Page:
The New Decay

for those who love myusik

Wednesday, December 17, 2008

Year in the Rear-view

September 25th - the last time I posted on here.  Who knew grad studies would take away so much blogging time.

Nevertheless, on Friday my good friend Julia and myself will be celebrating the glory that was music in 2008.  We will be playing some of our favorite tracks of the year (except for the fact that Julia will probably play some M.J. as well as the Dirty Projectors, neither of whom released anything in 2008).  I've decided to put together a top 12 for the year.  Why 12?  Two reasons: it's Biblical, and I'm just too lazy to keep it to 10.  

Without further ado, the top 12 (in descending order)

12. Jay Reatard - Matador Singles 08 (Matador)
He may be short-tempered, but this man can sure write one hell of a pop hook.   From the first notes of "See-Saw" through to the closing moments of "I'm Watching You" Jay Retard has proven that he is indeed one of the more prolific power-pop writers of our time.

11. Zomby - Where Were You in 92? (Werk)
Where was I in 92?  I was in grade 5 trying to decide if I preferred "End of the Road" or "Under the Bridge".  Where should I have been in 92?  In England dancing to 808 State and watching the final scene of Bladerunner over and over again.  I only first heard this album a month ago.  Had I heard it sooner, with its catchy melodies pushed forward by spastic and at times unpredictable beats, it would have ended up much higher than it did.

10. Invincible - Shapeshifters (Emergence)
This is what an overtly political album ought to look like.  Clearly Invincible is concerned with the current state of affairs in Detroit (almost every song on the album surrounds issues of urban decay).  However, at no point does this album move into that Ani Difranco-like realm of propaganda.  Here the art itself is the message (yeah, overused I know), as Invincible invites you to contemplate the issues she sings about, obscuring them with fascinating metaphors and clever rhyme schemes.  This album is so good in fact, it almost (emphasize almost) got me listening to Peter Gabriel.

9. Eric Chenaux - Sloppy Ground (Constellation)
A stunning song-cycle about that 'in-between' stage in romance, Sloppy Ground is as precarious an album as there is.  Chenaux has a wonderful ability to allow a melody to maintain its beauty in midst of or at times in spite of all the messiness surrounding it. 

8. Chad VanGaalen - Softairplane (Sub Pop)
VanGaalen's first album that was actually meant to be an album, and the results are more than satisfactory.  Even though the guy stood me up 3 times for an interview, if he keeps writing songs like "TMNT Mask" and "Molten Light" I won't be able to hold any grudges against him.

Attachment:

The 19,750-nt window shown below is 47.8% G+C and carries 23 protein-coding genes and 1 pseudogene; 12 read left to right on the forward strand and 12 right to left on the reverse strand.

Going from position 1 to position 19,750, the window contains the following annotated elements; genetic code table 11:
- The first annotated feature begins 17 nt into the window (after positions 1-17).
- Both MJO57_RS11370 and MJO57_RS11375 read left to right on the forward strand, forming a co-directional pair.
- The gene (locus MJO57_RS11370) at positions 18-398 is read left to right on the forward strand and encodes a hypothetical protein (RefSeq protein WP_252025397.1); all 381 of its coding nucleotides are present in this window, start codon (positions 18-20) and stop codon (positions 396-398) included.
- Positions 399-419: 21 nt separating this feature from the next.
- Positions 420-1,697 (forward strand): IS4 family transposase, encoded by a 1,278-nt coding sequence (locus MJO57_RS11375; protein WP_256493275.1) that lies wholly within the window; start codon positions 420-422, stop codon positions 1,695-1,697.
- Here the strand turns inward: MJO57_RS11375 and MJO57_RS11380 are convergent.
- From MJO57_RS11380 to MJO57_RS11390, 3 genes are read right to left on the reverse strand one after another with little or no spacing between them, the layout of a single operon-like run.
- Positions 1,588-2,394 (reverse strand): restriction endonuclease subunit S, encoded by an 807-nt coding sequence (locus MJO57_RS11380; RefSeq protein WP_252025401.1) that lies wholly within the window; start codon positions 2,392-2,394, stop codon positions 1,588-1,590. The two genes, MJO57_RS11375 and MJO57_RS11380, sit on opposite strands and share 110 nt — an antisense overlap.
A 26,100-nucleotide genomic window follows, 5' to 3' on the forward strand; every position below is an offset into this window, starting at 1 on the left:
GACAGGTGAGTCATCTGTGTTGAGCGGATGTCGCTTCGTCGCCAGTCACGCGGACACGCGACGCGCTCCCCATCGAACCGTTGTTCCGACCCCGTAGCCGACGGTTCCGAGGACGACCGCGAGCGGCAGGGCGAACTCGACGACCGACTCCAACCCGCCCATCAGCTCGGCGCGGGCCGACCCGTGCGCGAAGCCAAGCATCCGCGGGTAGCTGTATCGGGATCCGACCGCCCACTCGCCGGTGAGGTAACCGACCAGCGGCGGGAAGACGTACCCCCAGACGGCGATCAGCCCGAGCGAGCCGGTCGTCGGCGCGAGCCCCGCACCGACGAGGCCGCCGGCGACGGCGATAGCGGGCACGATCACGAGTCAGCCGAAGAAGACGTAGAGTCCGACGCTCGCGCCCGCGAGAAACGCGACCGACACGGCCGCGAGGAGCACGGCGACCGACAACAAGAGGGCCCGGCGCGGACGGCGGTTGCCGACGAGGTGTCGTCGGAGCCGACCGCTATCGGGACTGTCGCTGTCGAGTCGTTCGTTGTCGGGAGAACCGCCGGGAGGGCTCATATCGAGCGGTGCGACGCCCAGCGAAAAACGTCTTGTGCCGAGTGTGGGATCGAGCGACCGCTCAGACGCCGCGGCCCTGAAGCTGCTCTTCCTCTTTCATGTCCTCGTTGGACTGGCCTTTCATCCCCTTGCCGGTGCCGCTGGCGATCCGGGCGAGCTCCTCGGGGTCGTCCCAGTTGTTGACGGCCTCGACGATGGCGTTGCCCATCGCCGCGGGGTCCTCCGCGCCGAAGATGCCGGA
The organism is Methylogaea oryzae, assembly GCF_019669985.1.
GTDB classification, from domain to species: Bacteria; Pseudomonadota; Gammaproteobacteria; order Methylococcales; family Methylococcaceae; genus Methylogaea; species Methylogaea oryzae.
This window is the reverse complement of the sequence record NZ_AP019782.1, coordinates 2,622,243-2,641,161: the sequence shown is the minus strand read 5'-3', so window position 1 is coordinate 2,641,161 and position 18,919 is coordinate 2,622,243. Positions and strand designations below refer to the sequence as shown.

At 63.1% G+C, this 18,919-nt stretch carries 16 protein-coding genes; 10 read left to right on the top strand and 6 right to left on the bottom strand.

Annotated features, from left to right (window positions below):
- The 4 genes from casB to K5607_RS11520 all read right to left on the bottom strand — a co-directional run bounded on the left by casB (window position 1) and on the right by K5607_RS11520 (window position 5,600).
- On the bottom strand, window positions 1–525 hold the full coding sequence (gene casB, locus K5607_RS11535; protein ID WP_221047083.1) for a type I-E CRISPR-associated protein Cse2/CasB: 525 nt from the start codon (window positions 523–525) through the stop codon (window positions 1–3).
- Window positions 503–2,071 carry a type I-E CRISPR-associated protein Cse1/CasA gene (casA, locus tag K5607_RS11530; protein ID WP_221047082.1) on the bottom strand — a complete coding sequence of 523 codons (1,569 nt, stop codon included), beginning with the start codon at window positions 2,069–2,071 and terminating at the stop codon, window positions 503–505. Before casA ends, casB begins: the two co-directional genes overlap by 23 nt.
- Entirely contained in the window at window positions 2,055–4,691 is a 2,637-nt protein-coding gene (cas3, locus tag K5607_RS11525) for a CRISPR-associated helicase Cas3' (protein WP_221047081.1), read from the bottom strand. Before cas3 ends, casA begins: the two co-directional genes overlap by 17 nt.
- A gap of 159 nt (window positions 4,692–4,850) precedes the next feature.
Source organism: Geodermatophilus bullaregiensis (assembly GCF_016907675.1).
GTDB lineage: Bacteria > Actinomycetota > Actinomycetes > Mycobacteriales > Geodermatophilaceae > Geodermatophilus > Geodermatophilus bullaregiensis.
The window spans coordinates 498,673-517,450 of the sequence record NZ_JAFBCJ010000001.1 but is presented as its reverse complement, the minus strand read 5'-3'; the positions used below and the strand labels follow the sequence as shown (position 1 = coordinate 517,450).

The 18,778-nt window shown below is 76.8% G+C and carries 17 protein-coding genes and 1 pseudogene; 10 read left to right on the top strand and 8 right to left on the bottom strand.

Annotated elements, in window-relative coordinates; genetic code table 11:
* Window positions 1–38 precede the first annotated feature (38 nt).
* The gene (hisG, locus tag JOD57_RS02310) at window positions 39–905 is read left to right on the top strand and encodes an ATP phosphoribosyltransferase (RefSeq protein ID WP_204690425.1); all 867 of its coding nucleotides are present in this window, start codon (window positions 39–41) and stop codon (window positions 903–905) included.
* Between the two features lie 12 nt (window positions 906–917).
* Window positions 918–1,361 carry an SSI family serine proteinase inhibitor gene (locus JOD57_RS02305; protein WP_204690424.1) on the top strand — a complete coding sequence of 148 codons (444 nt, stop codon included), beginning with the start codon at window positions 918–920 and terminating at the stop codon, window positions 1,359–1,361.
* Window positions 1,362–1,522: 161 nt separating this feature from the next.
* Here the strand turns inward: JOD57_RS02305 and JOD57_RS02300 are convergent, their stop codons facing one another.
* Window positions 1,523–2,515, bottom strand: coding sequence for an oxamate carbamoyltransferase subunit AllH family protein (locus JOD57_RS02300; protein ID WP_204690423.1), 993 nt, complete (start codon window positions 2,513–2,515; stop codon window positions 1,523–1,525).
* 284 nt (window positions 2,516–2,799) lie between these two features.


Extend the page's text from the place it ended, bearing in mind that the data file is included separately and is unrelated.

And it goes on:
7.  Xiu Xiu - Women as Lovers (Kill Rock Stars)
Surprise!  Another Xiu Xiu album on my top 10.  I've said so much about this guy already that I've run out of witty metaphors.  Just go and listen to "No Friend Oh" and enjoy.

6. Bonnie 'Prince' Billy - Lie Down in the Light (Drag City)
An album that many overlooked simply because of the fact that it seems Oldham is releasing something new every week.  Those who took the time to take this one in were treated to a beautiful album, that almost lulls you to sleep only to wake you up with a resounding chorus full of captivating harmonies.  My personal favorite disc of his since I See A Darkness.

5. Azeda Booth - In Flesh Tones (Absolutely Kosher)
It kills me to have two Calgary acts on this list, but In Flesh Tones is just too damn good to ignore.  Falsettos,  disruptive drum beats, soothing keyboard sounds, reverb-drenched guitars all make for a truly remarkable debut album.

4. Cadence Weapon - Afterparty Babies (Epitaph)

3. Hercules and Love Affair - Hercules and Love Affair (DFA)
This album single handily convinced me that I have always been wrong about disco.  I've often enjoyed watching old Ashford and Simpson videos, but until hearing HaLA and their full-out love affair with disco, I always considered that joy to be more ironic than anything else.  Not anymore!!  In fact, with the release of this album I had envisioned legions of skinny white indie rock fans joining together to burn their Judas Priest shirts while dancing to Donna Summer's Love to Love You Baby.
And now a word on "Blind".  Pitchfork recently chose this song as its number one track of the year.  Really, I can't think of a song that deserves that recognition more.  "Blind" is 6 minutes of pure bliss, built around solid bass octaves, a steady syncopated drum beat, and a vocal performance by Antony that is next to none.  I've listened to this song more than any other this year, and I still get shivers hearing Antony shout "BECAUSE I FEEL BLIND!"

2. Deerhunter - Microcastle/Wierd Era Cont (Kranky).
In spite of my new love affair with disco, it's still the guitar that was my first love, and 
Deerhunter have most definitely given us an album worthy of praise from any guitar nerd.  
Microcastle is one mess of an album, taking the loose nature of Cryptograms and cramming it together with the pop sensibilities expressed in Fluorescent Grey to make their most fully-realized disc yet.  

1. Veda Hille - This Riot Life (Ape House)
This one is a no brainer really.  There is not an album that came out this year that surprised me more than This Riot Life.  It is a near-perfect song cycle blending issues around religion, human nature, pop culture and psychology with ease.  It truly is my favorite record of the year and I can't recommend it enough.


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